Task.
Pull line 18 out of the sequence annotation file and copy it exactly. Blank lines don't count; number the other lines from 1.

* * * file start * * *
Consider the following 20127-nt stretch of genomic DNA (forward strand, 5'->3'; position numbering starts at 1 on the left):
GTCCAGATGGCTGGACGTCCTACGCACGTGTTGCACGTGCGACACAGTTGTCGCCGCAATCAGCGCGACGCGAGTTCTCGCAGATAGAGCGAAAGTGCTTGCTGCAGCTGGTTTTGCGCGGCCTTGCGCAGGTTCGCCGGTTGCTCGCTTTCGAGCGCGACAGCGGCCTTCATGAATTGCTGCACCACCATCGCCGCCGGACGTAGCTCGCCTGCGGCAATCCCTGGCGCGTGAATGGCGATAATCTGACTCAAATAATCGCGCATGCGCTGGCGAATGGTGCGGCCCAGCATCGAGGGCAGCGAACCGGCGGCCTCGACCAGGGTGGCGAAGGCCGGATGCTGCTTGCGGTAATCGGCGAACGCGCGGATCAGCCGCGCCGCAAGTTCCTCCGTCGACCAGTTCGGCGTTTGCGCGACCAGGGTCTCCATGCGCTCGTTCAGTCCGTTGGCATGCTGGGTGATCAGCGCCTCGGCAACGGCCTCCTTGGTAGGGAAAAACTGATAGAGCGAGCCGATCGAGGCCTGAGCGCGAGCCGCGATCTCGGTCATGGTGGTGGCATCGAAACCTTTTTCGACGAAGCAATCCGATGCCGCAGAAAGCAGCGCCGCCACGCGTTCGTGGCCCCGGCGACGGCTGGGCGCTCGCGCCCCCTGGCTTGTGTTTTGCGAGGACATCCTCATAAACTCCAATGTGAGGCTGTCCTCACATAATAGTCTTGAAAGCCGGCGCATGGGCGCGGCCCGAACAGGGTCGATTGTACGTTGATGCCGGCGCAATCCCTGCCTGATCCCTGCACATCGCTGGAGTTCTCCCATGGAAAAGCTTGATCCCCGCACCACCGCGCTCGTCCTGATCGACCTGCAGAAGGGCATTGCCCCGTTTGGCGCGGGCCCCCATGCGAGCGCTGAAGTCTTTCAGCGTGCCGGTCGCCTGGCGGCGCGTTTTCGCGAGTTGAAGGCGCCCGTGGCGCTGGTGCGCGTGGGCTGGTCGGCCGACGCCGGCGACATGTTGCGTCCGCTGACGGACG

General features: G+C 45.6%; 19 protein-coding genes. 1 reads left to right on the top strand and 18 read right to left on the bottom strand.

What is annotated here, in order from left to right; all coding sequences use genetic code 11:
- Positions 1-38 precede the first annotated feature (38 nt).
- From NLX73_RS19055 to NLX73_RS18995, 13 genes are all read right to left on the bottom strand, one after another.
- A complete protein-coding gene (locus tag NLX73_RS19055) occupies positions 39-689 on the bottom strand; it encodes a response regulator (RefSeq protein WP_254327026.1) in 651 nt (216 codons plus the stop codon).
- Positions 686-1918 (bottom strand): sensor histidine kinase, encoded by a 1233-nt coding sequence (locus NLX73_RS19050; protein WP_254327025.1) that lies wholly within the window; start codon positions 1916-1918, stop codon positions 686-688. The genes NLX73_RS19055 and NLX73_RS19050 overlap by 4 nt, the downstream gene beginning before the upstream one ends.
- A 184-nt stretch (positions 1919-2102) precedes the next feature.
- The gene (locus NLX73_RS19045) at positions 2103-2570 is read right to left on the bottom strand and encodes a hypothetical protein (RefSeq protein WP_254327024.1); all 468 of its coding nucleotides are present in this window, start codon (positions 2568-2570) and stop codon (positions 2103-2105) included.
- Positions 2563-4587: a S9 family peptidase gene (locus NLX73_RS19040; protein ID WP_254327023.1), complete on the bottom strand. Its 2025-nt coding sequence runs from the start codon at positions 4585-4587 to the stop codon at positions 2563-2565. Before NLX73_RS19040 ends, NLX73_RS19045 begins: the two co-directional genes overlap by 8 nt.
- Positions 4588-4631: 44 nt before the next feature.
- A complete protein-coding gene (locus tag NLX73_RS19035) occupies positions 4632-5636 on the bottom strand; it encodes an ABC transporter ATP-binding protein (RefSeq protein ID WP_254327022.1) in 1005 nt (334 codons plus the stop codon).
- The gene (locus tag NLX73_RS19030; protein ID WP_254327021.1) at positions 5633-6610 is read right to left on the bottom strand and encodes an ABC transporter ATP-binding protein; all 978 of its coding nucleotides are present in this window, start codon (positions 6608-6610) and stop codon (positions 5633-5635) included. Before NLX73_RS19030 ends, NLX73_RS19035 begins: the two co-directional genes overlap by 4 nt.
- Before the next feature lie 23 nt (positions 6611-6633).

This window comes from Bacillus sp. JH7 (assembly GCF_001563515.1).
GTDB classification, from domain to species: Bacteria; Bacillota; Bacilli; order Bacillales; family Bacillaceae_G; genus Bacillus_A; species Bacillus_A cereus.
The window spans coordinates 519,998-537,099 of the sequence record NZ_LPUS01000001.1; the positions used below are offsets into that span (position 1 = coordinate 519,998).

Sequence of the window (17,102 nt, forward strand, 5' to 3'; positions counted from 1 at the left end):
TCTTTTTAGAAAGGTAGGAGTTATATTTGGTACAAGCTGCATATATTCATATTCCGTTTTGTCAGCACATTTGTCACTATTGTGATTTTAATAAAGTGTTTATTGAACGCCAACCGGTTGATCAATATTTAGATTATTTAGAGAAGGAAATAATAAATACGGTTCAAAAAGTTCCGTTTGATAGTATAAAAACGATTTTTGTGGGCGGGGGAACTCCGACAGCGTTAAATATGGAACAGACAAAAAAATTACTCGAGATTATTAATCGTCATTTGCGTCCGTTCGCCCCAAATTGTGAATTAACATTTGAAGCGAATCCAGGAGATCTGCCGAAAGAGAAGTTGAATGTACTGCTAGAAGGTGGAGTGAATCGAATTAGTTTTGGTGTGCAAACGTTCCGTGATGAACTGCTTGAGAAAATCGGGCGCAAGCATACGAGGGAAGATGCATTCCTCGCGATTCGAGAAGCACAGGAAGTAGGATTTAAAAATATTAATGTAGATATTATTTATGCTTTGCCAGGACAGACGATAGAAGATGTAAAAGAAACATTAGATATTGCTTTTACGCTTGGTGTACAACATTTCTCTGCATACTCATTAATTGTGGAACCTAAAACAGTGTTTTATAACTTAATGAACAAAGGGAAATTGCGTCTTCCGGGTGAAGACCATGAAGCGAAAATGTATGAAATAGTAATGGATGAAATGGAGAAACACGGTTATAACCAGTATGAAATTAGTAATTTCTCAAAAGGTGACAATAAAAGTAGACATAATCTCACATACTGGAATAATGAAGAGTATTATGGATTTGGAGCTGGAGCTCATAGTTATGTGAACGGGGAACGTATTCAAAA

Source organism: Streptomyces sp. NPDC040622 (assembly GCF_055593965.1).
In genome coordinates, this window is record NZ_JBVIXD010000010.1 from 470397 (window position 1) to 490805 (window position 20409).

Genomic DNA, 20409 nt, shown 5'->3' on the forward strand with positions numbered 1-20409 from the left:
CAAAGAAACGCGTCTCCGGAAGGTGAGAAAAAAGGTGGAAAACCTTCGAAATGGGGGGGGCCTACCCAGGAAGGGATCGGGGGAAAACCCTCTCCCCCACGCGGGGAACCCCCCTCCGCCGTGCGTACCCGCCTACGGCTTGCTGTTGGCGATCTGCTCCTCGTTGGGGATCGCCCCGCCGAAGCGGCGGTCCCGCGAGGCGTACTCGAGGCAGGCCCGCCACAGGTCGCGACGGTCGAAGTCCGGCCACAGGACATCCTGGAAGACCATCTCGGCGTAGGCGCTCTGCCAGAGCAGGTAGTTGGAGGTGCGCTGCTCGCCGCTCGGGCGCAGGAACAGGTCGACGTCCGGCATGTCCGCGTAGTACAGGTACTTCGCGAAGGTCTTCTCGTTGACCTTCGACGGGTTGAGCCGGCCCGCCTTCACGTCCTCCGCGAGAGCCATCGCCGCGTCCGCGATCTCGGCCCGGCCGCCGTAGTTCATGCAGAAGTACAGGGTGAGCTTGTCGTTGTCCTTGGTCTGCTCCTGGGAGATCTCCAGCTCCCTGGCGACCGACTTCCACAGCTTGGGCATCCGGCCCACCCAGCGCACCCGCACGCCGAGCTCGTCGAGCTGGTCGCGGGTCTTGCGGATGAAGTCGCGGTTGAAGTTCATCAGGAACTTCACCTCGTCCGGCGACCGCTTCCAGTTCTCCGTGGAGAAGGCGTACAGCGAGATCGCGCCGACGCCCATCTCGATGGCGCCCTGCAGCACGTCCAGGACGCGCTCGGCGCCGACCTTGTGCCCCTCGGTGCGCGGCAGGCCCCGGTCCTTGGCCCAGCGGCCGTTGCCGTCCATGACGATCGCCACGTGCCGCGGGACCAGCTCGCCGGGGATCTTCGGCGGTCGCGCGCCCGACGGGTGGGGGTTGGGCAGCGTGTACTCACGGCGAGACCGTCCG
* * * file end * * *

The window spans coordinates 519,998-537,099 of the sequence record NZ_LPUS01000001.1; the positions used below are offsets into that span (position 1 = coordinate 519,998).